Versatile Looks to Grace Showtime
June 4, 2007,
New decorative fabrics collections will sport eco-friendly themes as well as a color palette that is surprisingly low key, and looks that are at once elegant and opulent but highly versatile.
The eco movement is involving many in the decorative fabrics community – both from a product development and design perspective as well as what could be called a back-of-the-house effort to clean up production techniques.
At American Silk, “We see this as a time to jazz up classics like paisleys in a modern feeling,” said Cynthia Clark Douthit, vp, design. Overall, scale – grand scale – “is our biggest emphasis. Large becomes grand, medium becomes large, and small becomes medium,” she related.
Overall, Douthit noted, “All greens and combinations of greens are important. Citron is a new neutral. And colors like blush, taupe, ivory, and espresso express a very elegant mood. And we are mixing warms and cools in our Café Dolce.”
Also citing “lots of greens as feature colors, especially with a yellow cast,” Michael Day, vp of TFA, sees touches of gray throughout the line as well as platinum, bronze, and gold. While there will be sheen, it will not be Lurex, Day said: “It will be glamour not glitz.”
In general, Day related, “The major mood is transitional – not contemporary or formal, and with interesting weaves.”
Mid-70s retro prints simply look new again, is the feeling of Greg Lawrence, print director for Duralee. “There’s a return to simplicity and graphic looks and these fit well into the mood.”
Jennie Wilde, vp, product design and merchandising at The Robert Allen Group, is among those who see “a resurgence of very neutral neutrals like ivory. There’s also a lot of interest in grays, platinums, and taupes.”
But she emphasized, “Spa blue and chocolate brown are still a major combination.”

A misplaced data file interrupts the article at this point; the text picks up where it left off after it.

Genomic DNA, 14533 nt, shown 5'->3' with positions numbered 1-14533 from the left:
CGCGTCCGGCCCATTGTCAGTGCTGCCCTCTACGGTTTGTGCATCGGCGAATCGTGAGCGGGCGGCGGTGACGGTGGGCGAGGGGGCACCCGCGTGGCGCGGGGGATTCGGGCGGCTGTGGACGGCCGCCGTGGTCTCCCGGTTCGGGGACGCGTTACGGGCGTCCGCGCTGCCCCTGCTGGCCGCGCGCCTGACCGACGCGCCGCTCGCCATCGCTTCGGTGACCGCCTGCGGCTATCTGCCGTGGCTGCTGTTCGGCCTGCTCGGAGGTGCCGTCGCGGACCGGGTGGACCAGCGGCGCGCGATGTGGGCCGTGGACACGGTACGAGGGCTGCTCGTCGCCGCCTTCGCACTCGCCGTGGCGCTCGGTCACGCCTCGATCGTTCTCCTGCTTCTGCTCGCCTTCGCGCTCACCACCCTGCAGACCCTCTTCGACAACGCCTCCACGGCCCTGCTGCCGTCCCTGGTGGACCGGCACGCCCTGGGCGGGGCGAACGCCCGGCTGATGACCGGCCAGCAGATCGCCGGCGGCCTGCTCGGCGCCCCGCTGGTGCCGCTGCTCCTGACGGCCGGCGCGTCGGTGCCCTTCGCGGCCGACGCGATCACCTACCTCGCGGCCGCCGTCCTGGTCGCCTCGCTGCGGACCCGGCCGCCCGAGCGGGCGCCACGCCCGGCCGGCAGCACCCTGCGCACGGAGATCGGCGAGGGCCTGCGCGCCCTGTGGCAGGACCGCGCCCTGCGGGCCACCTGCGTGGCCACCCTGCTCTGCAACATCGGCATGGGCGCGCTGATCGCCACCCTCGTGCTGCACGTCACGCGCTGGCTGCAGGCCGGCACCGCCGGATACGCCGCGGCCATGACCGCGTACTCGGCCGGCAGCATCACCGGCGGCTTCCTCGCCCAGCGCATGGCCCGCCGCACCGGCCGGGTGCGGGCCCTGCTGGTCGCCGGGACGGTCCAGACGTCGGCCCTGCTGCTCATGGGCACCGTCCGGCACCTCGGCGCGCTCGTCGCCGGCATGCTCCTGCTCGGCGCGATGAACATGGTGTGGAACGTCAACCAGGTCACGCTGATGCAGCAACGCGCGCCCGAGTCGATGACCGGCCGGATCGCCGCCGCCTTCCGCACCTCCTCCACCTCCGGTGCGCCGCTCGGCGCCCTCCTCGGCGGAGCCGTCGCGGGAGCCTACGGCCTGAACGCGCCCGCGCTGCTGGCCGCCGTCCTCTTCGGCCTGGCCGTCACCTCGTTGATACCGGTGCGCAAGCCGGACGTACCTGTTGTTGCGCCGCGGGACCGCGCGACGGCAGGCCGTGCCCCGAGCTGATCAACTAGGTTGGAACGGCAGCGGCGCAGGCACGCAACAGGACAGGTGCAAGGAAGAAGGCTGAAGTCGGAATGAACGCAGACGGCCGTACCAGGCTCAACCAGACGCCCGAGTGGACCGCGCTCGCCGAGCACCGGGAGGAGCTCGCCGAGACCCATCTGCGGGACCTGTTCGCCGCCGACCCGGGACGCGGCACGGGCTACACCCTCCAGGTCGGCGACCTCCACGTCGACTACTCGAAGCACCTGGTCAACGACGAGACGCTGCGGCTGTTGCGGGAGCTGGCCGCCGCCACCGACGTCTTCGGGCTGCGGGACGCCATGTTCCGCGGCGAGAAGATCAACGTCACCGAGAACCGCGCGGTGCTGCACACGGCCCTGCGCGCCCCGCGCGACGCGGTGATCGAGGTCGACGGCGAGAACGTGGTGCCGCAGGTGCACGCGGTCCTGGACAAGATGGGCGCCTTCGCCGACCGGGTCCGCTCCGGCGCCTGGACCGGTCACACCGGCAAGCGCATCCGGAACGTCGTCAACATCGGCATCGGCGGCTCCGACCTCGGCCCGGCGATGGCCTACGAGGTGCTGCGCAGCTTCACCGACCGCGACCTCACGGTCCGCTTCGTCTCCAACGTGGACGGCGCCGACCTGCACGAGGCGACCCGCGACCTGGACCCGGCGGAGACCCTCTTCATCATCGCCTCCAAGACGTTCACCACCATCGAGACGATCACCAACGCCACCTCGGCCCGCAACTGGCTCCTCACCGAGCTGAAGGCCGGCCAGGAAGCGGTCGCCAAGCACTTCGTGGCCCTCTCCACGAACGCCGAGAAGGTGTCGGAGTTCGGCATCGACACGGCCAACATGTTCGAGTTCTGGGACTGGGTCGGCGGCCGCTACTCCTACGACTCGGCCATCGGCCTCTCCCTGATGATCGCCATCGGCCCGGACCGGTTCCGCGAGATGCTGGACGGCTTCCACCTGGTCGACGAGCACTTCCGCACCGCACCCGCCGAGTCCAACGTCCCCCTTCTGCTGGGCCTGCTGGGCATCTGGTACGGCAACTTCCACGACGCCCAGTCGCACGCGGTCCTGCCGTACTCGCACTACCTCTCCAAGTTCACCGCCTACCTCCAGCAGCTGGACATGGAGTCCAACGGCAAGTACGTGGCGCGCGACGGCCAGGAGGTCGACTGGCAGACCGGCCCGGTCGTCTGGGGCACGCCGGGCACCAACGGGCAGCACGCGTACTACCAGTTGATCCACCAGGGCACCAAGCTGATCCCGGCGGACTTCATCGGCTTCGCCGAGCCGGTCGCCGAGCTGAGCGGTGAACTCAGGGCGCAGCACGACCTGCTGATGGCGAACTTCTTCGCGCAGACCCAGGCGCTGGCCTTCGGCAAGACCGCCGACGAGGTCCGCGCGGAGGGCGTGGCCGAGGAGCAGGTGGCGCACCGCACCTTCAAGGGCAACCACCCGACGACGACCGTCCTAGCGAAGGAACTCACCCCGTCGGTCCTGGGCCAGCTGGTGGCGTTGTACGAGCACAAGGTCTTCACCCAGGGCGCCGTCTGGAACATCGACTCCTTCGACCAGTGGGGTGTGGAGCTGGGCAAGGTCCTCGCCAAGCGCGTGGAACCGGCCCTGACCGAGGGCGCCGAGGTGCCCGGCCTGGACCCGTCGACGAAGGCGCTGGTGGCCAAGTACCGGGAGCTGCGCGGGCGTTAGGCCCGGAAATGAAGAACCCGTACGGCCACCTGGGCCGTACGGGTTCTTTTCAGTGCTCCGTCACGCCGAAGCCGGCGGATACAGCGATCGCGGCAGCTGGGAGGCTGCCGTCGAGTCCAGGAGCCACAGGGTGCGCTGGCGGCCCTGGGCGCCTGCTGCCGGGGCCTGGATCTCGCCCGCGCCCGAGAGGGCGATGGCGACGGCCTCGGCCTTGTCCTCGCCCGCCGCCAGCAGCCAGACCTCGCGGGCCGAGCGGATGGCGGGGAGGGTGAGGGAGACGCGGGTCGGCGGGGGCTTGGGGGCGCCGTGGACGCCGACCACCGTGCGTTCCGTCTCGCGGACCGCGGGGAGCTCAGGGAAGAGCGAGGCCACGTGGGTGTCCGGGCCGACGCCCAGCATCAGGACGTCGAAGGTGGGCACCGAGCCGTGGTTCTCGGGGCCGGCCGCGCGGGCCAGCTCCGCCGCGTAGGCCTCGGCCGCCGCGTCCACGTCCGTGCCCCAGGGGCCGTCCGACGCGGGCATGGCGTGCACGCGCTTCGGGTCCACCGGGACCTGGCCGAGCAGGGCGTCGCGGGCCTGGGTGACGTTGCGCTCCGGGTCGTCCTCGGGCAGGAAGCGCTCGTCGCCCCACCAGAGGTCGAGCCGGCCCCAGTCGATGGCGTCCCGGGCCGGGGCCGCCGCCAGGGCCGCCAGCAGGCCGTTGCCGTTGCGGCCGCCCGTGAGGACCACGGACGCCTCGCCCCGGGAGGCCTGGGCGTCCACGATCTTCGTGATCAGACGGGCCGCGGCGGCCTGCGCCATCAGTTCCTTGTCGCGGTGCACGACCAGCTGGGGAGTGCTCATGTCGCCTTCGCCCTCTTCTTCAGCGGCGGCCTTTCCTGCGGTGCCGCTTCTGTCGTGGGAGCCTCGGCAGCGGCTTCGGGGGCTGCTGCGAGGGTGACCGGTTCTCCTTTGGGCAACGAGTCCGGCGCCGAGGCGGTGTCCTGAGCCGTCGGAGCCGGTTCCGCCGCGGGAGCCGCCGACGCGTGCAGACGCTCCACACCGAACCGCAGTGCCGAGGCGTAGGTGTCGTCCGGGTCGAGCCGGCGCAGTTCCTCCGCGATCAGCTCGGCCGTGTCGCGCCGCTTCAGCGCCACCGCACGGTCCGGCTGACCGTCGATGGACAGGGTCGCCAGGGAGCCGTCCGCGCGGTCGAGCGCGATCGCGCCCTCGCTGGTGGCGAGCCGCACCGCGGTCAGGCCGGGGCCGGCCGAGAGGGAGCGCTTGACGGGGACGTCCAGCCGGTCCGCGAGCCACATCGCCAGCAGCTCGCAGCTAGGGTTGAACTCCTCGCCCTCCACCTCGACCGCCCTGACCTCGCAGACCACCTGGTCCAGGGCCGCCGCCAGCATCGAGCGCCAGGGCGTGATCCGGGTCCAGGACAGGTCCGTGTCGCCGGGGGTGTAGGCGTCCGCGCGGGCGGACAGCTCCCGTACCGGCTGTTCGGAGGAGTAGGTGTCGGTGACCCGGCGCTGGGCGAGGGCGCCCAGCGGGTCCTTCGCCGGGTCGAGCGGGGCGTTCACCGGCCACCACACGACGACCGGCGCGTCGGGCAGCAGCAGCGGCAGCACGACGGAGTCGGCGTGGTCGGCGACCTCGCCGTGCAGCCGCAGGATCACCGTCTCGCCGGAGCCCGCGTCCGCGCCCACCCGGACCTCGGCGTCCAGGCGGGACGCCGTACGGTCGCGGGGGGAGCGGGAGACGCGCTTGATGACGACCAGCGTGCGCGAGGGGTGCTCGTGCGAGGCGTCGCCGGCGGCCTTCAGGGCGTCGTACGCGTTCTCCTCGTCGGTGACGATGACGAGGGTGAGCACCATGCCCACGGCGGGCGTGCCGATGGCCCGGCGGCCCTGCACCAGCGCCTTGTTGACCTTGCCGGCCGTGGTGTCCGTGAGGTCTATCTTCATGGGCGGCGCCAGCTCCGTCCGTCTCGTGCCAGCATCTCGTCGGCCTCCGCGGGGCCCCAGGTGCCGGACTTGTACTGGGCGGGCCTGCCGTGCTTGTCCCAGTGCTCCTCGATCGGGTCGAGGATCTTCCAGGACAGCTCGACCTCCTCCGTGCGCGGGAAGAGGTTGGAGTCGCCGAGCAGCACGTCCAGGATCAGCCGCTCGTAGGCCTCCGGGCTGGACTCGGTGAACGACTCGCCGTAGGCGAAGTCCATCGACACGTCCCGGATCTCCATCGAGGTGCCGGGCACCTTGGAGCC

Otherwise, Wilde sees some metallics moving in, “but they’re more fad than trend -- but they’re also being used in unexpected ways as mixed with neutrals.” There also will be more metallic colors that create luminosity in bronze, copper, and gold.
Looking at fabric trends from an eco perspective, Laura Levinson, senior vp, Valdese commented, “It is the biggest trend in fabrics. We’re working with every major jobber to optimize the green eco-friendly story in dyeing and recycling, as well as developing appropriate constructions in organic cotton and bamboo.”
Levinson noted, “We’ve gone through the eco process in our contract business and now are working to make the look residential.” Among the moves in residential fabrics, she noted are vegetable dye palettes, as well as combining fibers for design and performance while offering eco attributes.
In addition to product development, Levinson explained, Valdese also is working to streamline its production systems to enhance eco-friendly production.
At Chris Stone, the Eco Collective was developed largely as a response to several major retailer requests, said Andrea Bernstein, executive director of marketing and merchandising.
The collection uses eco-friendly dyes as well as natural sustainable fibers, she pointed out. And being based in California, the company was early on tailoring its production systems to eco-friendly technology, she related.
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